Arizona State University neurotech experts help lead workshop

ASU is home to world-class neurotechnology faculty, some of whom participated in the workshop. 

James Abbas, an associate professor of biomedical engineering, is an expert in medical rehabilitation neural engineering techniques and technology and served as one of the workshop’s pitch presentation judges. 

William “Jamie” Tyler, an associate professor of biomedical engineering, is highly active in entrepreneurial activities in the Phoenix metro area and mentored student teams at the workshop. At ASU, he develops noninvasive neuromodulation methods for brain health and human performance. 

Marco Santello, professor and director of the School of Biological and Health Systems Engineering, one of the six Fulton Schools, welcomed participating students and professionals to the event. Santello is an expert in neural control of movement, sensorimotor learning, neuromodulation, neuroimaging and prosthetics. 

Hands-on learning builds skills

The student participants were selected from a wide range of backgrounds and experience levels, and each brought their own diverse representation to their teams. Each team of three was randomly assigned a sample product to use for their investor pitches to keep the workshop focused on applying lessons learned.

Not only was the workshop for students, it was also planned and executed by students. 

Student organizers, including Hool, designed the pitch competition, developed the products the teams would be given, moderated panel discussions and shared their own experiences as young entrepreneurs.

Simone Rodriguez, an MBA and mechanical engineering student at the University of Pittsburgh, suggested topics for the workshop based on her experience in business school. These topics included commercialization of research, funding opportunities and business development. 

Students also met with mentors who represented a range of professions, including researchers, startup founders, nanotechnology industry executives, governmental employees and investors. Together, they discussed topics from stakeholder analysis and value proposition to ethics and pitching.

The three-day experience culminated with the development of a funding pitch a panel of judges. The teams were scored on the execution of their product value proposition, stakeholder analysis, market opportunity, competitive analysis advantage, go-to-market strategy, ethical considerations and presentation skills.

First place went to Jesus Cruz-Garza, University of Houston, Sharena Rice, University of Michigan, Yannick Roy, Université de Montréal, for their product pitch of a gaming system that utilizes eye-tracking computational methods for dyslexia rehabilitation.

ASU student Justin Tanner and his teammates Florencia Garro, Universidad Nacional de Córdoba, and Siddharth Nair, Indian Institute of Science, Bangalore, earned second place. Together they worked on a pitch for intracranial implants designed to relieve episodes for people with epilepsy.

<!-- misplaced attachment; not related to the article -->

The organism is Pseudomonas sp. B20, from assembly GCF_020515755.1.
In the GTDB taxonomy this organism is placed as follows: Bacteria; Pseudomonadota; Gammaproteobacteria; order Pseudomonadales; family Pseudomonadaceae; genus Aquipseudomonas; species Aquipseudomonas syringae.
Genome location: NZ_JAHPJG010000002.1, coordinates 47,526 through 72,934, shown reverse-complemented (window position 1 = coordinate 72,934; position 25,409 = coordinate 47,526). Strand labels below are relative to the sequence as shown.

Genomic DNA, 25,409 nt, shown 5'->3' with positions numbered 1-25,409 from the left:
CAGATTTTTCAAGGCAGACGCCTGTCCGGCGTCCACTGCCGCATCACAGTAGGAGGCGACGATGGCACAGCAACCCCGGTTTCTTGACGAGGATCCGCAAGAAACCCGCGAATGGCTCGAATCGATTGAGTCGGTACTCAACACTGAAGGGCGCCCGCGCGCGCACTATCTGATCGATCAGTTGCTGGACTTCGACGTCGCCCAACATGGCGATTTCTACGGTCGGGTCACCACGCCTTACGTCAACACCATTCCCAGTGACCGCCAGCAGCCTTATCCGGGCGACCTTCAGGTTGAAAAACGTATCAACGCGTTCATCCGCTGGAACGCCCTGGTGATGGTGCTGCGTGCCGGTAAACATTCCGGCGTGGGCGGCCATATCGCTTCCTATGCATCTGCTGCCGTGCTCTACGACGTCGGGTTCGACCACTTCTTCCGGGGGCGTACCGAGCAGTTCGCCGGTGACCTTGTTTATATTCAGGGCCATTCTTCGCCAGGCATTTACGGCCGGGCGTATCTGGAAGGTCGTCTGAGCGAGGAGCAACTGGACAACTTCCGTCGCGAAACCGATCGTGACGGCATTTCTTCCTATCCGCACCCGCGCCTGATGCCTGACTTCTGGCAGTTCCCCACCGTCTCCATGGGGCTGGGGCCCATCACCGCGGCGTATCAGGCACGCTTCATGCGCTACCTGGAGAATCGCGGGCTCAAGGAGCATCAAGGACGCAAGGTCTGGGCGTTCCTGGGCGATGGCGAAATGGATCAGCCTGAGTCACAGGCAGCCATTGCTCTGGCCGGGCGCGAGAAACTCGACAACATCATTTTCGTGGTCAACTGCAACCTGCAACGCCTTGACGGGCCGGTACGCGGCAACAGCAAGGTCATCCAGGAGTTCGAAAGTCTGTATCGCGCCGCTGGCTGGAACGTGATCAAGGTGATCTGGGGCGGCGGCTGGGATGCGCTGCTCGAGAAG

In third place were Kai Yu, University of Minnesota, Noelle Jacobsen, University of Florida, and Kramay Patel, University of Toronto, who developed a pitch around neurostimulation technology for people with mental illnesses.

Each team was given feedback from the judges on what real investors would have liked and what might discourage investors from funding a product.

A valuable experience for entrepreneurial students

Kassondra Hickey, an ASU biomedical engineering graduate student who studies traumatic brain injury repair, was one of three graduate students from the host university to participate in the workshop. She was tasked with pitching a haptic robotic-assisted surgical device with team members Mehran Talebinejad, University of Ottawa, and Pablo Tostado Marcos, University of San Diego/Imperial College London.

“This was really challenging but exciting because it was so different,” Hickey said. “It empowered me to think, ‘If I can pitch a robot, I can pitch my expertise too.’”

Hickey says she found the workshop sessions to be immensely helpful, as she had never found useful resources on topics such as the avenues of raising funds, the different types of investors, realistic asks for seed finding and the stages and timeline of starting a business.

One of the most helpful parts of the workshop was near the start: an icebreaker where she had to pitch a random item revealed to her on the spot to the rest of the participants.

“It was scary but it helped me let go of my nerves and feel vulnerable, which you will be forced to do in many tough situations in life,” Hickey said.

The nerves carried over to their final presentation on their product, as they only had hours to come up with their pitch — unlike weeks or months as Hickey was used to.

Even with some technical difficulties and the short time to prepare, Hickey says it was a good experience.

“I surprised myself with my ability to push through and give a strong pitch with confidence,” Hickey said. “I was really out of my comfort zone, but I did it and I think that will only make things easier for me in the future.”

Hickey also enjoyed meeting and working with other graduate students who were interested in entrepreneurship.

“I felt really justified in my career goals knowing that there are other students in the same spot as me striving for the ambitious space of startup business,” Hickey said. “I feel that we can all support each other and learn from one another moving forward.”

Monique Clement

Communications specialist, Ira A. Fulton Schools of Engineering